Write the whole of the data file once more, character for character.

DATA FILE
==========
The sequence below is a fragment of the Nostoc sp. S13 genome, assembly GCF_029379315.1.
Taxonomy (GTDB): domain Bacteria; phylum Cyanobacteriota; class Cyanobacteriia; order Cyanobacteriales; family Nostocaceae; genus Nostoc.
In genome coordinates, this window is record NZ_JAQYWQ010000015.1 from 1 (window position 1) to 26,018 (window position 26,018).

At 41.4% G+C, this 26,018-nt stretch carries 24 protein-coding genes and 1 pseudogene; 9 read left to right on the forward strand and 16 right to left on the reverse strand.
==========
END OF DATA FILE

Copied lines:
The sequence below is a fragment of the Nostoc sp. S13 genome, assembly GCF_029379315.1.
Taxonomy (GTDB): domain Bacteria; phylum Cyanobacteriota; class Cyanobacteriia; order Cyanobacteriales; family Nostocaceae; genus Nostoc.
In genome coordinates, this window is record NZ_JAQYWQ010000015.1 from 1 (window position 1) to 26,018 (window position 26,018).

At 41.4% G+C, this 26,018-nt stretch carries 24 protein-coding genes and 1 pseudogene; 9 read left to right on the forward strand and 16 right to left on the reverse strand.